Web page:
3′-UTR’s sequences for salmon mRNAs were extracted as the sequence spanning from CDS stop to the end of transcripts using a genbank flat file hosted at ncbi (GCF_000233375.1_ICSASG_v2_rna.gbff.gz). In cases where there were multiple annotations for a transcript, the longest 3′-UTR was retained. Sequences for each 3′-UTR was then compiled to a multi fasta file. Based on this salmon 3′-UTR reference multi fasta file, targets for differentially expressed miRNAs were predicted with miRMap . Expression correlation between miRNAs and miRNA targets was calculated based on expression profiles from miRNAs as well as mRNAs from the same samples: An expression profile for averaged measurements across stages for each miRNA & mRNA was made. Then using the python pandas.expanding_corr function, a pairwise Pearson correlation coefficient (1: perfectly correlated, −1: anticorrelated) was calculated for these expression profiles. For downstream pathway analysis only mRNAs supported by a predicted miRNA-mRNA relation (based on the 20% top scoring miRmap target predictions for each miRNA) and with an anti-correlated expression (Pearson < −0.5), were used as input for KEGG analyses using the R ClusterProfiler package . Target predictions and associated pathways were then visualized in Cytoscape . In order to prevent excessive cluttering of the network, only a subset of these target relations consisting of the top 50% scoring miRNA predictions for each pathway and with a negative expression correlation less than −0,8 were visualized. Nodes of the network (genes) were colored according to the strength of the negative correlation with their respective targeting miRNAs (Fig. 4).
Quantitative PCR analysis
We cross-validated the differential expression analysis with miRNA specific rt.-qPCRs using primers designed with miRprimer . Conversion of RNA to cDNA was performed following the poly(A) polymerase (PAP) cDNA synthesis protocol, where non-polyadenylated RNA species like miRNAs are converted to a polyadenylated RNA intermediate by the use of E. coli poly(A) polymerase and primed with an anchored polydT primer containing an anchor site for a miRNA specific reverse primer in its 5′-end. The PAP cDNA synthesis and primer design was performed as described previously [78, 79]. The cDNA was diluted 1 to 20 and 0.5 μl of this diluted cDNA was utilized in a 6 μl qPCR reaction with 3 μl Fast SYBR green master mix (Applied Biosystems) and 3 μl of a 0.5 μM miRNA specific primer mix (Additional file 6). For about half of the miRNAs we could confirm an excellent correlation (Pearson correlation > =0.98) between the deep-sequencing and RT-qPCR assays, and the majority of assays displayed a Pearson correlation greater than 0.8. For a few miRNAs, the RT-qPCR assays had Pearson correlation coefficients <0.8 (miR-135a-3p: 0.76, miR-135b-5p: 0.72, miR-181a-4-3p: 0.56, miR-202-5p: 0.63, miR-137-3p: 0.64). It is likely that the primer design influences the success rate of a RT-qPCR assay and with miRNAs this has been reported to be particularly challenging due to the constrained positioning of the primers [78, 79]. Testicular transcript levels of igf3/amh were quantified as described previously .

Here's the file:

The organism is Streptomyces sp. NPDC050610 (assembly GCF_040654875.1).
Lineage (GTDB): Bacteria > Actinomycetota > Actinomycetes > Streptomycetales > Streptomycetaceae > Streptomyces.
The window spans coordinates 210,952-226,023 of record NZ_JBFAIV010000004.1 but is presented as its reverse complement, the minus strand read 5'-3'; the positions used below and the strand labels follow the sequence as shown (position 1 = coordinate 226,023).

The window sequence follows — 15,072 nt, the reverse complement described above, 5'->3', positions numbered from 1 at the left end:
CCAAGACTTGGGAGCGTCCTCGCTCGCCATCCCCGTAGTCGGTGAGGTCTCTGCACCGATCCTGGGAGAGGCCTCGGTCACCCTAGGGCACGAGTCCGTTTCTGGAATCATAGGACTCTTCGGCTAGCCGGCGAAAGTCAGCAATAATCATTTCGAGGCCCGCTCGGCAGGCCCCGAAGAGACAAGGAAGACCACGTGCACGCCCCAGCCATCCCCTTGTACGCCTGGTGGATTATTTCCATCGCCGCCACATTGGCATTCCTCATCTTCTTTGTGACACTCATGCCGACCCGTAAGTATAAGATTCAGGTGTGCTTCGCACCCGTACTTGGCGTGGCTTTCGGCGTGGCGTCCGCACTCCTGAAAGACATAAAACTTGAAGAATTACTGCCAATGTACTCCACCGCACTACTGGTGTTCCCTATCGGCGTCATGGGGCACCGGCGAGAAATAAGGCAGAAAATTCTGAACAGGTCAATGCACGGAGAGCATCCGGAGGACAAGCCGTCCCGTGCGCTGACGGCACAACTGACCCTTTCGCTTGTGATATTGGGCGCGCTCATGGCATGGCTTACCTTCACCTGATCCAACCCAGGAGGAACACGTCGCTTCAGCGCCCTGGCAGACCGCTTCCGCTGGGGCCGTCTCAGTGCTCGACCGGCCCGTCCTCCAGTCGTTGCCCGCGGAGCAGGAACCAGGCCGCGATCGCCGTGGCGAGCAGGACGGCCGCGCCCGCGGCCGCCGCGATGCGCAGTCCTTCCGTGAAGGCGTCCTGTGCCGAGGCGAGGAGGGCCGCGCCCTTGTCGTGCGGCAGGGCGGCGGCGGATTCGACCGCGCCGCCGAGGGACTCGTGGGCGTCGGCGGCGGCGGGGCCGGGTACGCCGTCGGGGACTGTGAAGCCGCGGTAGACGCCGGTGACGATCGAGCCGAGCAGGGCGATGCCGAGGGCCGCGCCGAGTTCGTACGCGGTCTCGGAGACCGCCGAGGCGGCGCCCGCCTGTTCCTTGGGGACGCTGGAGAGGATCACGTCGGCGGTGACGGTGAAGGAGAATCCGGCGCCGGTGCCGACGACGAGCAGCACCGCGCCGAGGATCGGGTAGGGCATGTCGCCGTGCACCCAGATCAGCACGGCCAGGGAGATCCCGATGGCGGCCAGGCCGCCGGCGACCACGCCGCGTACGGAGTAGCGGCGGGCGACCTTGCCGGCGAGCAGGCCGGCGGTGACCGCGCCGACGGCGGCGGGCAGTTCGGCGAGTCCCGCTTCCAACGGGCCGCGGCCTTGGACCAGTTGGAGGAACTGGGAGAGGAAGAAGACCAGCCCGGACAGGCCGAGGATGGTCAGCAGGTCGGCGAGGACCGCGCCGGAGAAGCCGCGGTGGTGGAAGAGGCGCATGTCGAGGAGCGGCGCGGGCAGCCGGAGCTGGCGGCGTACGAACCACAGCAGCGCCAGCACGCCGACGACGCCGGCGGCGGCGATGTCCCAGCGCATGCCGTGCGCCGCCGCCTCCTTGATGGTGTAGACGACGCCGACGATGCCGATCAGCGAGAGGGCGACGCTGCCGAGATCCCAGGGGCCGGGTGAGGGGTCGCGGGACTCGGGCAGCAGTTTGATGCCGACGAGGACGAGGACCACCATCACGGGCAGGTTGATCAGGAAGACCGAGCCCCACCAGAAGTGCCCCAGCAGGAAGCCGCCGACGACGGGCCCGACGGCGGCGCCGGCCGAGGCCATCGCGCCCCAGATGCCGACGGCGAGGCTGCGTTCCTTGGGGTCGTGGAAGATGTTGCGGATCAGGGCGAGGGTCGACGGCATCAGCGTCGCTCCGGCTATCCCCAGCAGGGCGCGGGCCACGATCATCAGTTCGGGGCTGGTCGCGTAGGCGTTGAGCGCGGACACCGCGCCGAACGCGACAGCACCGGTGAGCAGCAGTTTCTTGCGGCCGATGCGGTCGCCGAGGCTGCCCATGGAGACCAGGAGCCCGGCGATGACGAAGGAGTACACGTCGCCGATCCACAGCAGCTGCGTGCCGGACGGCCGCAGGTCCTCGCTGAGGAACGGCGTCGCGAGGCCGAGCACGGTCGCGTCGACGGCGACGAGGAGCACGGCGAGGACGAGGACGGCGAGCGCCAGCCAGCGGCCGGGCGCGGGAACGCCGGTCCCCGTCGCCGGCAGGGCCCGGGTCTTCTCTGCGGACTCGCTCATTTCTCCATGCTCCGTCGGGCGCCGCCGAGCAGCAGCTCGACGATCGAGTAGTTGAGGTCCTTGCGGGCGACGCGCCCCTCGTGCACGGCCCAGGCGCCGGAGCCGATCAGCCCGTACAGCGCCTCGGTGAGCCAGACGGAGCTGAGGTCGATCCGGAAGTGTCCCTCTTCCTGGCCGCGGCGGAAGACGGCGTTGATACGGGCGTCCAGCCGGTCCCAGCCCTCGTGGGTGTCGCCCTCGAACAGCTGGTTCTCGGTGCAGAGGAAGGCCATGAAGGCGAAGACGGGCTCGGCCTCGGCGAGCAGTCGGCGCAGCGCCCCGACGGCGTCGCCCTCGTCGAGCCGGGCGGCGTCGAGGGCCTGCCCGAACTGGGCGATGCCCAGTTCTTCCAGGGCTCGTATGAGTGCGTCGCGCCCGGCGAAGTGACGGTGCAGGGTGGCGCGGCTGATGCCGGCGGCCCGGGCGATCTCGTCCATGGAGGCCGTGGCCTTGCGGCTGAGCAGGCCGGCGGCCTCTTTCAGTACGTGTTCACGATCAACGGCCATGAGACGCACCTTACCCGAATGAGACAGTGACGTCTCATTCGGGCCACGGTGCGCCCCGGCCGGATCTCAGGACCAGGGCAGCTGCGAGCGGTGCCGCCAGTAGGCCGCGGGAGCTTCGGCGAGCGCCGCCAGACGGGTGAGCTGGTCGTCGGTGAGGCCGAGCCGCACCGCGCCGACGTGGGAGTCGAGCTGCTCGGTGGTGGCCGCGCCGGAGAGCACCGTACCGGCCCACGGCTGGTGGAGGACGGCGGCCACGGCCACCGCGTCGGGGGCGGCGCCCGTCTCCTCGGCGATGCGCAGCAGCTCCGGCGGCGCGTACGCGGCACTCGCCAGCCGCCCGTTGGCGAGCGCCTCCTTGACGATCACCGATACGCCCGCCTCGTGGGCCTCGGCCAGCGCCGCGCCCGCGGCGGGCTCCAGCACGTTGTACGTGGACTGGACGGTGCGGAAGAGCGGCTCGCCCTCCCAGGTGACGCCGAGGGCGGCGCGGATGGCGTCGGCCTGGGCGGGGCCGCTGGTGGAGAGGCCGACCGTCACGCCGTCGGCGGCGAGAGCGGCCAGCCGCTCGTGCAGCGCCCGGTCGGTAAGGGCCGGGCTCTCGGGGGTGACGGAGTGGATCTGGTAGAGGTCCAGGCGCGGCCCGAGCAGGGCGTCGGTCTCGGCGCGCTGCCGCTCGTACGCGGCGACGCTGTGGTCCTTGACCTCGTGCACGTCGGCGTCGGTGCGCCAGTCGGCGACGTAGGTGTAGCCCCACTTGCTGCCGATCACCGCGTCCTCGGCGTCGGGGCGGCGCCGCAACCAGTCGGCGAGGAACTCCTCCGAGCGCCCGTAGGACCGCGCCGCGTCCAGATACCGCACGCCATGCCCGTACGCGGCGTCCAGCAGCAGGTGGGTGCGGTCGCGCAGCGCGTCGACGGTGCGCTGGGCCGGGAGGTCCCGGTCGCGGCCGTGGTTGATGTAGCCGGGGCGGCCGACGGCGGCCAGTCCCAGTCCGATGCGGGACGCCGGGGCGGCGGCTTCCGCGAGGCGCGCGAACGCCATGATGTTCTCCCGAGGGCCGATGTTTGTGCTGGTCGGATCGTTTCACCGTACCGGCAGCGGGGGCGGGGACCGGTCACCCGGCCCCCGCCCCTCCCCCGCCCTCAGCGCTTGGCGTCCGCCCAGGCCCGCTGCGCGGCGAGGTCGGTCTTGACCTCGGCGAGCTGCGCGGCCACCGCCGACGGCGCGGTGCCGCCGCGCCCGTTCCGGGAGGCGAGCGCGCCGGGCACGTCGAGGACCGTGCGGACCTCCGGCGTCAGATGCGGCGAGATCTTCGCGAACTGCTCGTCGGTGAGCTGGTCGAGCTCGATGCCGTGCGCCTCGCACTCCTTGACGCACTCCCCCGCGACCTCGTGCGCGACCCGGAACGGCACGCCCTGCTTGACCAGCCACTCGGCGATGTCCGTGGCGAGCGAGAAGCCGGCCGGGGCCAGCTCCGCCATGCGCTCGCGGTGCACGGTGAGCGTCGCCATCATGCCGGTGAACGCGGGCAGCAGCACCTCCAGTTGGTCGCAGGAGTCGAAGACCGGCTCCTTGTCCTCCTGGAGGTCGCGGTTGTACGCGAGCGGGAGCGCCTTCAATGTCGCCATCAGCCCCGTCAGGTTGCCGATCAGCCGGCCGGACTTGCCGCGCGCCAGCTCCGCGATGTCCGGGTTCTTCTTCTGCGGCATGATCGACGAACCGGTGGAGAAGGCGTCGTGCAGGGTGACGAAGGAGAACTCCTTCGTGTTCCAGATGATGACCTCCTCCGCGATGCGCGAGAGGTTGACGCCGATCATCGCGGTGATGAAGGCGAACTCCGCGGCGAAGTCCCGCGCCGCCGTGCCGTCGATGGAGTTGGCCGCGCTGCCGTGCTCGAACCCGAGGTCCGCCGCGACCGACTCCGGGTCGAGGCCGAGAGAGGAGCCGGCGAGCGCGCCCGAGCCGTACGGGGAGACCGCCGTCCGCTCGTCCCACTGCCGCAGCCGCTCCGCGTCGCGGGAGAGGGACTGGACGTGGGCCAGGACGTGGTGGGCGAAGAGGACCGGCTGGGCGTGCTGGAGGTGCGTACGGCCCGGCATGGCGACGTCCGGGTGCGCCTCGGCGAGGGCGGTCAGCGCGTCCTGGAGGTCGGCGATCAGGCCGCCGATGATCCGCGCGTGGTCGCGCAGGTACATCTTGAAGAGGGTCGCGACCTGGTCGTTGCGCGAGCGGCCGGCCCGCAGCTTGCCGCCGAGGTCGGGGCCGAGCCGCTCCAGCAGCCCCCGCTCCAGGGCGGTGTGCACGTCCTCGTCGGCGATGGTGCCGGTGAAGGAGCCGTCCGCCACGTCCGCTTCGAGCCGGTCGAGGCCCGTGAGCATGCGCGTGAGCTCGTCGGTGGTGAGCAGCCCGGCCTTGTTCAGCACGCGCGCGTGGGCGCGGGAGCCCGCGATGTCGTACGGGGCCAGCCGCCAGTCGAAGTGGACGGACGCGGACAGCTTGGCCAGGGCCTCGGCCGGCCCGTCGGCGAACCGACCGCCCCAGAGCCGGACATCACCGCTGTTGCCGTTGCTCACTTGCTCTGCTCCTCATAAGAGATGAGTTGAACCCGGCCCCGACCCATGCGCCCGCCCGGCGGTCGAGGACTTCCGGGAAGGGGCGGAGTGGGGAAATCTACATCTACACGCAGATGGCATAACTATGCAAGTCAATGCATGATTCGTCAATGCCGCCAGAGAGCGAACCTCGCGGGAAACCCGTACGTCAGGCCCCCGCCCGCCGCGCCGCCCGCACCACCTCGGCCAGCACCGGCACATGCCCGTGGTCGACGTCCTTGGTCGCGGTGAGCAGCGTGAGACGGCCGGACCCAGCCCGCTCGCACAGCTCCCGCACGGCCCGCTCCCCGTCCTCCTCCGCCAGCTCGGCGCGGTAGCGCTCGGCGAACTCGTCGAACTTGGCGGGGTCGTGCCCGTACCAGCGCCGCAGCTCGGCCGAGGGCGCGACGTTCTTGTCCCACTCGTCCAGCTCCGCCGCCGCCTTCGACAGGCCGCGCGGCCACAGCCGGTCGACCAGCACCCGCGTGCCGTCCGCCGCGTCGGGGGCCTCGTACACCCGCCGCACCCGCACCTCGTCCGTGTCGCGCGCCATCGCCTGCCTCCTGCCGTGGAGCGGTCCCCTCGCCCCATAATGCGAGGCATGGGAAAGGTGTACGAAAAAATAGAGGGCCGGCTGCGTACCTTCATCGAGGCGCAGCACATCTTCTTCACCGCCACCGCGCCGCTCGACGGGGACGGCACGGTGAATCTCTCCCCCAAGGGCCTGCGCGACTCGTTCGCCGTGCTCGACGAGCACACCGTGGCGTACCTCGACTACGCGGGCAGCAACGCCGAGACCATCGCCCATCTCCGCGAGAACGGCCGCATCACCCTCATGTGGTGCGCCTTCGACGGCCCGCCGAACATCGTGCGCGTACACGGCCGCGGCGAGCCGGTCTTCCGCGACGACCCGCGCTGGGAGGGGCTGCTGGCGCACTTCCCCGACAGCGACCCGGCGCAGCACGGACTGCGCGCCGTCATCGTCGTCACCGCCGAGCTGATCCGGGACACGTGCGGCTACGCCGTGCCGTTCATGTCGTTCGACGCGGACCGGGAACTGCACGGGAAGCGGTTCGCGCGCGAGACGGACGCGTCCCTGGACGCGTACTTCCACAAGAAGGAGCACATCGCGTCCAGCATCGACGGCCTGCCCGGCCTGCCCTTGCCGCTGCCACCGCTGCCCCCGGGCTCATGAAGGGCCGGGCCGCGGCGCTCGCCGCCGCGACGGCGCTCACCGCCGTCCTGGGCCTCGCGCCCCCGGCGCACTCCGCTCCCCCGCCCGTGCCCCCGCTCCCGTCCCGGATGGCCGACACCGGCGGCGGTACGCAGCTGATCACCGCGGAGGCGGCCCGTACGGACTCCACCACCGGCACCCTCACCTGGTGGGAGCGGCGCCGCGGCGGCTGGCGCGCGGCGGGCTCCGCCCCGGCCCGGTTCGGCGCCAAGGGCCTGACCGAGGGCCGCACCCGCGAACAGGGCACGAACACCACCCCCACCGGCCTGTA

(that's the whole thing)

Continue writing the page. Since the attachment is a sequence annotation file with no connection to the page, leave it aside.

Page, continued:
Three prime untranslated region
Kyoto Encyclopedia of Genes and Genomes
Schulz RW, de França LR, Lareyre J-J, Le Gac F, LeGac F, Chiarini-Garcia H, et al. Spermatogenesis in fish. Gen Comp Endocrinol. 2010;165:390–411.
Zohar Y, Muñoz-Cueto JA, Elizur A, Kah O. Neuroendocrinology of reproduction in teleost fish. Gen Comp Endocrinol. 2010;165:438–55.
Levavi-Sivan B, Bogerd J, Mañanós EL, Gómez A, Lareyre JJ. Perspectives on fish gonadotropins and their receptors. Gen Comp Endocrinol. 2010;165:412–37.
Taranger GL, Carrillo M, Schulz RW, Fontaine P, Zanuy S, Felip A, et al. Control of puberty in farmed fish. Gen Comp Endocrinol. 2010;165:483–515.
Miura T, Miura C, Konda Y, Yamauchi K. Spermatogenesis-preventing substance in Japanese eel. Dev Camb Engl. 2002;129:2689–97.
Miura T, Ohta T, Miura CI, Yamauchi K. Complementary deoxyribonucleic acid cloning of spermatogonial stem cell renewal factor. Endocrinology. 2003;144:5504–10.
Sawatari E, Shikina S, Takeuchi T, Yoshizaki GA. Novel transforming growth factor-Beta superfamily member expressed in gonadal somatic cells enhances primordial germ cell and spermatogonial proliferation in rainbow trout (Oncorhynchus Mykiss). Dev Biol. 2007;301:266–75.